After months of painstaking research and serious scholarly inquiry, I have uncovered a comprehensive list of all of the available “Options” that we Christians of 21st Century liberal America can exercise during these most unsettling times. You’re welcome.

New York #rabbits

It doesn’t mean much in the end, but my observations on international aviation law have made their way into The Atlantic, Financial Times, and Reuters. I never did make it into the New York Times — that is, not until I started discussing #rabbits.

Next goal: Get #friendlyfascism trending worldwide.


Compassionate conservatism was a thing in the late 1990s and 00s. For the life of me I can’t recall the last time I heard the expression used in a serious conversation. Maybe that’s because compassionate conservatism, like most political orientations packed into a slogan, wasn’t serious. It certainly didn’t help that the expression conjured up an image of regular old run-of-the-mill conservatism as downright mean, even frightening. Anyway, I don’t expect it to return to the forefront of our politics anytime soon, especially not in the era of “Tea Party” conservatism and, on the opposite end of the spectrum, a gross mixture of social libertinism and state-managed capitalism. This is why I am issuing a modest, measured, and above all mirthful call for #friendlyfascism. In a day and age when so many traditionally disenfranchised, even oppressed, groups have “taken back” certain words of derision, is it not time for us, concerned citizens of the United States who have grown indifferent toward, nay, disgusted with the present socio-economic ordo to take back the original F-Word?

1962 > 1954

St. Lawrence Press has done a great service in the mighty cause of exonerating, nay, privileging the Missale Romanum and Divine Office of 1962 over the manifestly inferior “1954 books” (or — *shudder* — “1939 books”). As I flipped through the Press’s 2014 Ordo Recitandi for one of the last times this year, I was appalled to discover that there was a dark time, not too many decades ago, when this, the Sunday in the Octave of the Nativity, was displaced by the Feast of the Holy Innocents. Imagine my relief when, just before hearing today’s Mass, the priest ascended the pulpit to calm the crowd by reminding them that in the holy, indefectible, and manifestly superior 1962 liturgy, we would indeed be celebrating the Lord’s Day while commemorating the Holy Innocents. On this point even the Byzantines agree as they today celebrate the Sunday After Nativity; they would never countenance preempting and transferring such a day as this, even for  a venerable body of witnesses like the Holy Innocents.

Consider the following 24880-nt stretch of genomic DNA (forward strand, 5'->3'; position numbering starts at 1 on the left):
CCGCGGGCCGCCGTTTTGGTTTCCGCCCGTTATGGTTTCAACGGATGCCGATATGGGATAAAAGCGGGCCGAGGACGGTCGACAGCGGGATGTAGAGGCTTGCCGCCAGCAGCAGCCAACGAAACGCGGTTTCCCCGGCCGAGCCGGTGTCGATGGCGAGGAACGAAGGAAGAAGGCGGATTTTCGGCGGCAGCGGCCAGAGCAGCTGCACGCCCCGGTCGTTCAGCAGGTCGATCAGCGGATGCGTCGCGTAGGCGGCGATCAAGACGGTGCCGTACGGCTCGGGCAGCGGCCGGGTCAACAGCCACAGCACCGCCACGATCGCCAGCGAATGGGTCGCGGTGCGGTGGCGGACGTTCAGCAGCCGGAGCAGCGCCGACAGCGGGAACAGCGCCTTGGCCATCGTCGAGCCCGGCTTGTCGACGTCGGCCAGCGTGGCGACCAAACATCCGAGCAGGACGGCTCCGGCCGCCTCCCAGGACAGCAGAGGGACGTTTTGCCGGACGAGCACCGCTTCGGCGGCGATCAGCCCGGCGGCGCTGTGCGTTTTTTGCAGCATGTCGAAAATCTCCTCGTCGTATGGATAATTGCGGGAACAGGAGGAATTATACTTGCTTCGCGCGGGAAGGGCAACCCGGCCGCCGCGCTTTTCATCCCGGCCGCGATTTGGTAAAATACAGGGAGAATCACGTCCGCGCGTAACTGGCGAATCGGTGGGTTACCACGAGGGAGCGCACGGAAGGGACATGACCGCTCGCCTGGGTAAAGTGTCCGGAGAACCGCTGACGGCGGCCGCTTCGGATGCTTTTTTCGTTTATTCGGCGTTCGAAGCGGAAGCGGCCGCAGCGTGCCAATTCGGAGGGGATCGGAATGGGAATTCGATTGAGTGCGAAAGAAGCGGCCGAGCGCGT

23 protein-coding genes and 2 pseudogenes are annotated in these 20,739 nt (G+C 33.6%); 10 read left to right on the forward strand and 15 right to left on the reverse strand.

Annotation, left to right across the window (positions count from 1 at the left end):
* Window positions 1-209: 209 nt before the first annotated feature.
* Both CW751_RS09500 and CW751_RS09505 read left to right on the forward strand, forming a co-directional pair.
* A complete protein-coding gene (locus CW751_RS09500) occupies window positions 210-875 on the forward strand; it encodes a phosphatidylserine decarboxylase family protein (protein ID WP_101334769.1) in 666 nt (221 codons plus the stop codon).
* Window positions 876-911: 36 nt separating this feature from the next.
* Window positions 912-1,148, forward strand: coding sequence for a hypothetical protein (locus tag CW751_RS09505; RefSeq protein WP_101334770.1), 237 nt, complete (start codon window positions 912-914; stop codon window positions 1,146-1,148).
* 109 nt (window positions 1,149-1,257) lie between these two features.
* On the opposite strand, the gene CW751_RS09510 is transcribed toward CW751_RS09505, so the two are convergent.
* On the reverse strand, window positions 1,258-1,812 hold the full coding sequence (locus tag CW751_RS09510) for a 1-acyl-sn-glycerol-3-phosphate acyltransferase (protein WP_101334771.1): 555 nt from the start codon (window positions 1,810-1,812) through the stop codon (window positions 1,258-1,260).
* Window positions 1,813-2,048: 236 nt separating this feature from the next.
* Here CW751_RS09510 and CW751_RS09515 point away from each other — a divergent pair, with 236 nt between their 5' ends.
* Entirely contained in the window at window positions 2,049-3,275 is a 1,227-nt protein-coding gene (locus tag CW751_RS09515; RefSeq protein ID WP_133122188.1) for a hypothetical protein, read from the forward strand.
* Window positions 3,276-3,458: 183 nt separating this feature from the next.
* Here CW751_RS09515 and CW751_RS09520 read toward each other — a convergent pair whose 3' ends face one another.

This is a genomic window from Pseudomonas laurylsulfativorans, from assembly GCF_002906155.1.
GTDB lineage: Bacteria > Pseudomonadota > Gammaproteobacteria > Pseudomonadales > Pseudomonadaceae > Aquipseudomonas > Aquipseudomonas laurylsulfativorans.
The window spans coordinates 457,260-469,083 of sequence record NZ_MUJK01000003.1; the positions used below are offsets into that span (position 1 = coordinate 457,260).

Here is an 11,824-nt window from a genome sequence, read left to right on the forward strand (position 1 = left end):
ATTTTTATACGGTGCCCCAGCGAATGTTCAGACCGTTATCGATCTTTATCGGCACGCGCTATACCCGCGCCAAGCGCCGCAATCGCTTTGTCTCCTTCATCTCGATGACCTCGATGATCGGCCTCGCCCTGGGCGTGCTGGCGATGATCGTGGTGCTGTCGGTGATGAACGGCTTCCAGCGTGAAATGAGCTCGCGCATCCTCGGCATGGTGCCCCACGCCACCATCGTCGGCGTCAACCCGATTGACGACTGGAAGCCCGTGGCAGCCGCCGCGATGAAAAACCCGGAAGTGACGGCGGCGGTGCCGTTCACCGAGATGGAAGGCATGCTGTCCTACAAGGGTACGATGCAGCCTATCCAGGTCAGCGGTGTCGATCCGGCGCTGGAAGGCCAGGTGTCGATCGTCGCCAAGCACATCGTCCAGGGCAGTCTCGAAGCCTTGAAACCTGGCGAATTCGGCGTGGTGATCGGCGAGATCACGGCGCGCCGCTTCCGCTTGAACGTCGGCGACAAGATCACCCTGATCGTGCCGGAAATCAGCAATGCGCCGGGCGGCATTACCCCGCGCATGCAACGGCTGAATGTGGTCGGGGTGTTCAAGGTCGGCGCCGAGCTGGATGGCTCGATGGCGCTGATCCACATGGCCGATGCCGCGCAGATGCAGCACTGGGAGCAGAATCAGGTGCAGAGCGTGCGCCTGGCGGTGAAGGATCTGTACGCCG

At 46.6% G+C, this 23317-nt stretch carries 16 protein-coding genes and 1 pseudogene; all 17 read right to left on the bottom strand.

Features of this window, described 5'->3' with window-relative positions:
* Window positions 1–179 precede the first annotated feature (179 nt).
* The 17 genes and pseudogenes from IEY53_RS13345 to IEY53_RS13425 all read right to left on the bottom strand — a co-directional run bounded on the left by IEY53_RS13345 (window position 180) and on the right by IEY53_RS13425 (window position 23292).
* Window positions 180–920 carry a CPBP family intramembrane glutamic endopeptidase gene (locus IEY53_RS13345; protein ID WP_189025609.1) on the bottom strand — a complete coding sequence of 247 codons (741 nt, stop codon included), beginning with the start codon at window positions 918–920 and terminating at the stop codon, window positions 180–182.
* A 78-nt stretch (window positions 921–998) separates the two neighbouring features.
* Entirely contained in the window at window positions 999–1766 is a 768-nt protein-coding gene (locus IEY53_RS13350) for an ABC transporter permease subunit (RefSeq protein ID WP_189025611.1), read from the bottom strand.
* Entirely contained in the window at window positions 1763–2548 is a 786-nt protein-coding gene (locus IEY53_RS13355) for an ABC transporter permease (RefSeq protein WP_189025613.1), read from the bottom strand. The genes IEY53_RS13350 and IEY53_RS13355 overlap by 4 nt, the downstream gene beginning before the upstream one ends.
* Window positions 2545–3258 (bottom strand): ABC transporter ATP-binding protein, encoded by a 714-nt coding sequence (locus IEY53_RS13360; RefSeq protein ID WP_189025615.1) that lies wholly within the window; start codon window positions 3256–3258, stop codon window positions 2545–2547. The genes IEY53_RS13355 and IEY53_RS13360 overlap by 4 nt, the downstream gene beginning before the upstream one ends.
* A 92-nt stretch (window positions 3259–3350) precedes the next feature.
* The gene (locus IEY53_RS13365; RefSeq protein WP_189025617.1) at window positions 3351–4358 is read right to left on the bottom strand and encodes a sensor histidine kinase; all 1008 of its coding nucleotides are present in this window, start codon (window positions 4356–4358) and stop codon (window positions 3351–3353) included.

Moreover, the faithful who had made the trek and sacrifice to attend Mass today could breathe a sigh of relief that unlike their forebears, they would not have to endure the abomination of seeing a Sunday Mass celebrated on the next available feria, which is December 30. No, sir; no church of mine “is going up on a Tuesday.”

So, at last, we need not hear anymore of this 1954 (1939) contra 1962 nonsense. The matter has been settled. The controversy is closed. While I look forward to thumbing through my freshly received copy of the 2015 Ordo Recitandi, reflecting on the celebratory horrors and confusions my poor ancestors once endured, that pales in comparison to the mirth which now consumes my soul over the knowledge that never again shall I bear witness to trad-on-trad polemical violence stirred up by such a minor, indeed hardly noticeable matter, as the perfect books of sweet, sweet ’62.

A Free Market for Religion

I have been accused before of being uncharitable and harsh toward the Acton Institute and all of its works. Some claim I am distorting what they are “really doing” while unduly demonizing them when I should be praising their pro-market, pro-freedom agenda. Then I read thing like Dylan Pahman’s “Consumerism, Service, and Religion” over at the Acton Power Blog and quickly remember why I, a professing Catholic, cannot flatter Acton’s troubling worldview. Pahman, an ex-Calvinist Orthodox Christian, isn’t happy with Fr. Dwight Longenecker’s recent piece on “The Spoiling of America.” Why? Well, for one thing Longenecker’s anti-consumerist ethos doesn’t jibe with Pahman’s free-market religion, which includes lauding a free market for religion. Using Alexander Hamilton’s somewhat famous observation that “it is . . . absurd to make [religious] proselytes by fire and sword,” Pahman concludes that markets are the better — perhaps only? — alternative. On this point I’ll let the man speak for himself. Pardon the extended block quote.